Sven-Goran Eriksson reveals North Korea’s bid to FIX the 2010 World Cup draw

Sven-Goran Eriksson reveals North Korean officials asked him to FIX the 2010 World Cup draw when he visited Pyongyang during his disastrous spell at Notts County

  • Sven-Goran Eriksson briefly worked as director of football at Notts County 
  • Russell King asked the former England boss to go on a trip to North Korea 
  • Eriksson has revealed that he was asked to fix the 2010 World Cup draw
  • North Korea went on to draw Portugal, Brazil and Ivory Coast in their group 

Sven-Goran Eriksson has revealed that North Korean officials attempted to persuade him to fix their draw for the 2010 World Cup.

The former England manager was at Notts County at the time, after he was hired by convicted conman Russell King as the club’s director of football.

Eriksson was asked about King as part of the BBC Radio 5 Live Series titled ‘Sports Strangest Crimes: The Trillion Dollar Conman’.

During his interview, the 74-year-old discusses a trip he made with King to North Korea, in which he was asked to help give North Korea an easy draw for the tournament in South Africa.

He said: ‘They (North Korean representatives) knew I was a member of FIFA Football Committee. 

‘They said, ‘Can you please help us?’. ‘Of course I can help you, if I can’, I said. I thought they wanted balls or shoes or something like that.

‘They said, ‘We want to have a simple draw’. They wanted to have help with the draw. Of course, I said, ‘Do you really mean what I [think]? I can’t do that. Nobody can do that. That’s absolutely impossible and it’s criminal, even to try.’

‘But they never believed me. The amazing thing is that it looked like they don’t believe that I can’t do it – they believed that I just didn’t want to do it. Very strange. 

Eriksson was asked to go on a trip to North Korea with the conman who appointed him as director of football at Notts County, Russell King (right)

‘That was, I guess, the main reason why I was invited and why it was so important that I went there.’

North Korea were handed a tricky draw for the tournament as they were placed in the same group as Brazil, Portugal and the Ivory Coast.

After a respectable performance in their 2-1 defeat to Brazil, they lost 7-0 to Portugal and 3-0 to the Ivory Coast.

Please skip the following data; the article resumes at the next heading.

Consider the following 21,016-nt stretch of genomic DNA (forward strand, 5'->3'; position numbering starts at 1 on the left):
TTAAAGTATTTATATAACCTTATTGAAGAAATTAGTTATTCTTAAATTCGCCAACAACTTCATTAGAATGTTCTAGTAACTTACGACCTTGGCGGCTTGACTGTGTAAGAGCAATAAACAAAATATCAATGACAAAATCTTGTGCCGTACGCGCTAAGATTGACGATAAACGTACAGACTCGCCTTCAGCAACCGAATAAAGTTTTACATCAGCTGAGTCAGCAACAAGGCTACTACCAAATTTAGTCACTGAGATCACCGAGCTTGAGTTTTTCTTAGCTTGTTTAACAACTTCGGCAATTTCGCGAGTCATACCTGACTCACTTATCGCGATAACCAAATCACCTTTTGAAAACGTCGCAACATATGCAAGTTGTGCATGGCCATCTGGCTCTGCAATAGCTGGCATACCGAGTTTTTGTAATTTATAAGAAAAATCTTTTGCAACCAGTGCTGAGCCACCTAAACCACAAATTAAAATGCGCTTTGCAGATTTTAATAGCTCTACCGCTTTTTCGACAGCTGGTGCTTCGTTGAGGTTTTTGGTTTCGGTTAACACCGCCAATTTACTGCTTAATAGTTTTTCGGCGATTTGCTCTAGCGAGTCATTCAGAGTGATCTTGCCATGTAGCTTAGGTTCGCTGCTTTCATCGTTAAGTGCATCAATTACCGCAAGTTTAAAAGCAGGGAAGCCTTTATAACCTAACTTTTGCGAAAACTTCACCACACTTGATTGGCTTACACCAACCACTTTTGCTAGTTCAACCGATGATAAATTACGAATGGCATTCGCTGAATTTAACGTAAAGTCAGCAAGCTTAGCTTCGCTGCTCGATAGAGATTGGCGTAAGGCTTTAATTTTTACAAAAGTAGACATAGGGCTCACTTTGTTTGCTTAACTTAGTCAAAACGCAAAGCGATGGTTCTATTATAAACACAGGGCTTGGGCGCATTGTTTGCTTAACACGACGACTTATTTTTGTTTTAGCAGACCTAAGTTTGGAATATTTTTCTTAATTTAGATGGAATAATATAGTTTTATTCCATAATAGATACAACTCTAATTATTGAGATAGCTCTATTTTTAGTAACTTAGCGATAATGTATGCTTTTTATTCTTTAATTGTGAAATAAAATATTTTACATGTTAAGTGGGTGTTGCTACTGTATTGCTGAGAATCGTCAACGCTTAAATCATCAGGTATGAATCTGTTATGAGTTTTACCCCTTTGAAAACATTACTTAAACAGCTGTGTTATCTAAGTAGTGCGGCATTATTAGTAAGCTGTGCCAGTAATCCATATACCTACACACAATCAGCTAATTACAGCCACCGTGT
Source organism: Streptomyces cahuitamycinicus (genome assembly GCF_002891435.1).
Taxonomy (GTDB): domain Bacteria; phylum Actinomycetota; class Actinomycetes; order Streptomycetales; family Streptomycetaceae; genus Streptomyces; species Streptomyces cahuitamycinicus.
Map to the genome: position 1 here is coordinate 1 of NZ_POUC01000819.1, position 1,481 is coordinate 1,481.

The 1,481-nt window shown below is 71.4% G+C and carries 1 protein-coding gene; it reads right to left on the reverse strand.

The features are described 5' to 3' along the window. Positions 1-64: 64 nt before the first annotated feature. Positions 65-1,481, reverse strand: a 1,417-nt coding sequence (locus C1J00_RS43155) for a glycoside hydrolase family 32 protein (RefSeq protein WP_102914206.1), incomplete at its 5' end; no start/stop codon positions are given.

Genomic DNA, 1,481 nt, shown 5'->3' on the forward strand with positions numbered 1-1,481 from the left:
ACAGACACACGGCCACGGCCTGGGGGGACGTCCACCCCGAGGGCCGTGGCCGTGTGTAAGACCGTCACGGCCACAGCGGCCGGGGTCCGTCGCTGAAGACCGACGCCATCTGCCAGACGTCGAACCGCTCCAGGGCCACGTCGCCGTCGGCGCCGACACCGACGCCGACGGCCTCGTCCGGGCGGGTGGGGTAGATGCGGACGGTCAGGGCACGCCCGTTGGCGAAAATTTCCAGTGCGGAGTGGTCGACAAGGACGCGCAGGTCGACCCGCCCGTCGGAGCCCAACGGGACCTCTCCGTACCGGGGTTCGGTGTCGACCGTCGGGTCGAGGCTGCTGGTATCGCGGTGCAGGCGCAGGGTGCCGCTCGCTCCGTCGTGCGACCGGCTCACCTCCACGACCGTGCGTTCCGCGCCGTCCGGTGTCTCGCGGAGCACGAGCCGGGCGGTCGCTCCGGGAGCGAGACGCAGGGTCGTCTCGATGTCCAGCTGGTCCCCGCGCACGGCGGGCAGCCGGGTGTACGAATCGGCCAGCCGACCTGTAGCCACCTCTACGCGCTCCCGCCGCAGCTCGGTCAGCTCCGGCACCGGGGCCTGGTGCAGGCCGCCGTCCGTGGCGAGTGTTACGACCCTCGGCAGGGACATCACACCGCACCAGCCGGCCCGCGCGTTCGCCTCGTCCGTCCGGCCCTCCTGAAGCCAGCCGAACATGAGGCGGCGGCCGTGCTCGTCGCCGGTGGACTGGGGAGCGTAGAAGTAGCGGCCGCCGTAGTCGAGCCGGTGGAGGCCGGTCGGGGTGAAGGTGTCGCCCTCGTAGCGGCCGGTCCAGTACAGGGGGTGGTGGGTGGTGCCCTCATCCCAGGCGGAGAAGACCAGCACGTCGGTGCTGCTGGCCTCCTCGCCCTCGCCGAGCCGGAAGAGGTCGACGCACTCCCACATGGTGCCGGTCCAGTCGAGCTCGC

Eriksson revealed that he did not want to go on the trip to North Korea with King, only to be told it was ‘important’ for Notts County.

Speaking on his trip to Pyongyang with King, Eriksson said: ‘One day they came to me and said, ‘You have to please come to North Korea with us. It’s important.’ I said, ‘No, I don’t want to go to North Korea.’

‘I knew a person working for the government in England. I asked that person, ‘Should I go to North Korea?’. She said, ‘Absolutely not, Sven, you should not go there.’

‘Russell came back to me and said, ‘Sven, you have to come. It’s extremely important to the football club.’ So I felt… should I really go? I didn’t want to go, but it was important for the football club, they said.’

North Korea went on to draw Brazil, Portugal and Ivory Coast in which they lost all three games

North Korea went on to draw Brazil, Portugal and Ivory Coast in which they lost all three games

The BBC podcast centres around the controversial takeover of Notts County by Munto Finance in 2009 in which King seized control of the club.

There were promises of untold wealth, alongside a plan to take them from the fourth tier of English football to the Premier League in five years.

The biggest headlines of the summer were made with the signings of England international defender Sol Campbell and goalkeeper Kasper Schmeichel.

Campbell made just one appearance for the club while Schmeichel was never paid by the club and left at the end of the season.

Reports of the club’s large debts, including an unpaid tax bill emerged towards the end of 2009.

Eriksson then resigned as director of football in February 2010 following the club’s takeover by former chairman Ray Trew.

The Swede waived a multi-million pound payoff in order to assist the takeover.